The song endured, however, becoming a bit of an enduring modern classic and a sports arena clap-along. Step into a music school, and you will probably hear someone trying to pound out the notes to “Seven Nation Army.”
This song serves as a good tutorial for simplistic rock riffs.
“Believer” by Imagine Dragons
Song year: 2017
The main thing Imagine Dragons figured out was how to blend minor melodies, huge-sounding percussion tracks, droning synths, and repetitive guitar riffs to carve out their niche in pop. “Believer” does nothing to build on this formula, but at least it’s consistent.
Whether played on the piano or the organ, “Believer” is relatively straightforward.
“Viva la Vida” by Coldplay
Song year: 2008
This 2008 Baroque pop tune took the world by storm, winning two Grammy Awards in the process.
With all its layers, you might assume Coldplay’s “Viva la Vida” to be a complicated song. But strip away the production elements, and you are left with a simple, recognizable melody and a handful of chords.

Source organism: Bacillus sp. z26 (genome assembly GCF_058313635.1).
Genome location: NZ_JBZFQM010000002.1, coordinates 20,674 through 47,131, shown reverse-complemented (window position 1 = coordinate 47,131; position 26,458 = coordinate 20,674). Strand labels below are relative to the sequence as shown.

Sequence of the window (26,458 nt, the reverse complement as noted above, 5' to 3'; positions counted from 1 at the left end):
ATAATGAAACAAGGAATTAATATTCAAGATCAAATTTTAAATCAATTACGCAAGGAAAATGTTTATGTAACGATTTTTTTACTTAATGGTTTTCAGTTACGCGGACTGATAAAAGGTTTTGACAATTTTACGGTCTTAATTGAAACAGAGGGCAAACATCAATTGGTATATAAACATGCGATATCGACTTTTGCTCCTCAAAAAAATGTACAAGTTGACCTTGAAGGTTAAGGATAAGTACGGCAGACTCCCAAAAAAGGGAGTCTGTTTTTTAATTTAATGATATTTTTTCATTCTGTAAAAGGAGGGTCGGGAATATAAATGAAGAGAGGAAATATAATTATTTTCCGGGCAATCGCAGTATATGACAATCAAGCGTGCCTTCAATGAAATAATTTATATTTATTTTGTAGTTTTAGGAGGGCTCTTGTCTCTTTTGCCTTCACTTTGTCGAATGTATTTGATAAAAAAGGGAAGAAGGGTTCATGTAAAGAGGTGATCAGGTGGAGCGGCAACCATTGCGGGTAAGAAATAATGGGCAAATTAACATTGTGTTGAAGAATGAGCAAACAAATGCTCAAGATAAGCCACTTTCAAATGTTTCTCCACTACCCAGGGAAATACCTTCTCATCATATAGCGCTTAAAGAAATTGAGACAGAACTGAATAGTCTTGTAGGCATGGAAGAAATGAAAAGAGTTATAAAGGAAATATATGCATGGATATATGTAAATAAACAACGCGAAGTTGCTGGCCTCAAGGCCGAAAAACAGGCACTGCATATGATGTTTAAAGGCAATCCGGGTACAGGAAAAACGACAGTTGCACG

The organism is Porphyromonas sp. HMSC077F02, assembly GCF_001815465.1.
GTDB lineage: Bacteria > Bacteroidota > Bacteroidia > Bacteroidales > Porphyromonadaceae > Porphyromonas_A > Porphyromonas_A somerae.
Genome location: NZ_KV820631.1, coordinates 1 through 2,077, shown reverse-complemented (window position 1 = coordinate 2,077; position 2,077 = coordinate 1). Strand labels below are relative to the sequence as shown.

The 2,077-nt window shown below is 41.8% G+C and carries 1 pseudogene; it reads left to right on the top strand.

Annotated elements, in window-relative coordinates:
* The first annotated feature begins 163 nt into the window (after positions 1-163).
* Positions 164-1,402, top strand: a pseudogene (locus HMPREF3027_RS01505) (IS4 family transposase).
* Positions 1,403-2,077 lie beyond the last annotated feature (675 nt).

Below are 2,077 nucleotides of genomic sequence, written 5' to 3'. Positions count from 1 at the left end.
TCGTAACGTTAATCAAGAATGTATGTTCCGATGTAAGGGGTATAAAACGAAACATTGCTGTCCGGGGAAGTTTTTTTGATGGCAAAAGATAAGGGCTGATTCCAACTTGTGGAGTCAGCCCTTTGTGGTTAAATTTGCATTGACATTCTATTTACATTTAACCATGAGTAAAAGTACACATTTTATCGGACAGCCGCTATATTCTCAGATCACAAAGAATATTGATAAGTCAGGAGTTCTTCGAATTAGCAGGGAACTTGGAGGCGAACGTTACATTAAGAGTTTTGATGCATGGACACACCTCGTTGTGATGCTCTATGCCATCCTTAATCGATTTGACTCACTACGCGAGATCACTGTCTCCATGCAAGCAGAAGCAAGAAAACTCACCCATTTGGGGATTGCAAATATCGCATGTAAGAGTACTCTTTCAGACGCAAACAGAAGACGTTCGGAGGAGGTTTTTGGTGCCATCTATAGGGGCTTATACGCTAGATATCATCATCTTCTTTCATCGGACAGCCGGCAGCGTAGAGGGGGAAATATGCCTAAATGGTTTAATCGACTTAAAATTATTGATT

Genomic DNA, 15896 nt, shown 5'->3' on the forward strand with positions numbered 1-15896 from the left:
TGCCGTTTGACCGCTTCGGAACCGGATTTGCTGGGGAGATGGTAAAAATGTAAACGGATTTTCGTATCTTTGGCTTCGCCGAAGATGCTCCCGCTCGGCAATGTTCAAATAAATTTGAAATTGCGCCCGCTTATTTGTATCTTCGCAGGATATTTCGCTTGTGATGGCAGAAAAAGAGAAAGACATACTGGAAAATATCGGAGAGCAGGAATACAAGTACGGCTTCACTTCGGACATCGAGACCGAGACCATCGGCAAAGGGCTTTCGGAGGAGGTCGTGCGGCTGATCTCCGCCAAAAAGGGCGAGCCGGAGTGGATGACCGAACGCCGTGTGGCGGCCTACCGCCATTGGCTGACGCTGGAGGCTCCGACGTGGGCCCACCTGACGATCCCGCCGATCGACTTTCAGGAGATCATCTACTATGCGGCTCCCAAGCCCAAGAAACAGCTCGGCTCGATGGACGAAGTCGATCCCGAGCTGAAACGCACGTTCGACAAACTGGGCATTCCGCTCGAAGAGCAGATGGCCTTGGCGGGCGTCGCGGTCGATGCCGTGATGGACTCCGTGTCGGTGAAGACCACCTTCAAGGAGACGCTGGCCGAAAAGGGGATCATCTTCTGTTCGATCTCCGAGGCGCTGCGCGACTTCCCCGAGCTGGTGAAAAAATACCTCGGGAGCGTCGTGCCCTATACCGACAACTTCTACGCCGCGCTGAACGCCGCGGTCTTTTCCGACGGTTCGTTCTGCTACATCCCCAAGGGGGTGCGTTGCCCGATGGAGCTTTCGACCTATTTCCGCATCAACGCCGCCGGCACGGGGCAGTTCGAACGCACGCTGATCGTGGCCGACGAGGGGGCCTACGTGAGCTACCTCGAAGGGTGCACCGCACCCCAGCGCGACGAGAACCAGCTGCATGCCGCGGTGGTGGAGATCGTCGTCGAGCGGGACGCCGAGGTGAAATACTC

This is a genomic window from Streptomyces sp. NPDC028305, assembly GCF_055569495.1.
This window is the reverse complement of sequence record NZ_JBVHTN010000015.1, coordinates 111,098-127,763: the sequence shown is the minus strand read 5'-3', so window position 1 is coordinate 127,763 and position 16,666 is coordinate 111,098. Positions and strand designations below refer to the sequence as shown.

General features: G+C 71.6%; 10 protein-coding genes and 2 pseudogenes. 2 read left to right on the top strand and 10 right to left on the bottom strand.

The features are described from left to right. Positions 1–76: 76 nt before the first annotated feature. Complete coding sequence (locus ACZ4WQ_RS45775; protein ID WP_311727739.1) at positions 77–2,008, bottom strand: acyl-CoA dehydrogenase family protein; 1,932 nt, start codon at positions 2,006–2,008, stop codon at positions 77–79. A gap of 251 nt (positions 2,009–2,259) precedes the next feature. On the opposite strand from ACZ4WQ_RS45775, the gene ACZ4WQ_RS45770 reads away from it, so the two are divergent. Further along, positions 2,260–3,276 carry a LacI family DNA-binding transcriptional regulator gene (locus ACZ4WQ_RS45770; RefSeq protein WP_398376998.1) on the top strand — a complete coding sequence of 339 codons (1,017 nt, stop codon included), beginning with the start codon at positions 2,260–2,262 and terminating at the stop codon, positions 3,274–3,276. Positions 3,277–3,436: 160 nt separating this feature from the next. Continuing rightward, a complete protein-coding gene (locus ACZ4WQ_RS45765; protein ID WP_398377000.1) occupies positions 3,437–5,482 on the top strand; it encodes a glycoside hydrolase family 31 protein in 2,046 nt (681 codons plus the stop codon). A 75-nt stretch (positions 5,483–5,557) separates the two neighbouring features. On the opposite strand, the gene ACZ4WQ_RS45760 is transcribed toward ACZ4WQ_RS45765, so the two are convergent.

If you’re a Coldplay fan, you should certainly consider working your way through this tune.
“Faded” by Alan Walker
Song year: 2015
Norwegian singer Iselin Solheim provided vocals for Alan Walker’s “Faded,” a ballad disguised as an electro-house tune. Let’s face it – the tempo is slow, it opens with a lone piano, and the lyrical content is emotional – that’s the stuff ballads are made of. Even with the electronic elements.
As of 2023, the music video is the 14th most viewed on YouTube. It probably has more to do with the song than the visuals, because the video is just Walker walking through run-down buildings.
Either way, if you like the song, you’ll probably find it more than agreeable to play on the organ.
“Smells Like Teen Spirit” by Nirvana
Song year: 1991
Nirvana’s “teen spirit” anthem of 1991 signaled the end of an era and the start of a fresh one. Grunge was about to go mainstream, and there would be very little room left for 80s glam metal bands on the charts.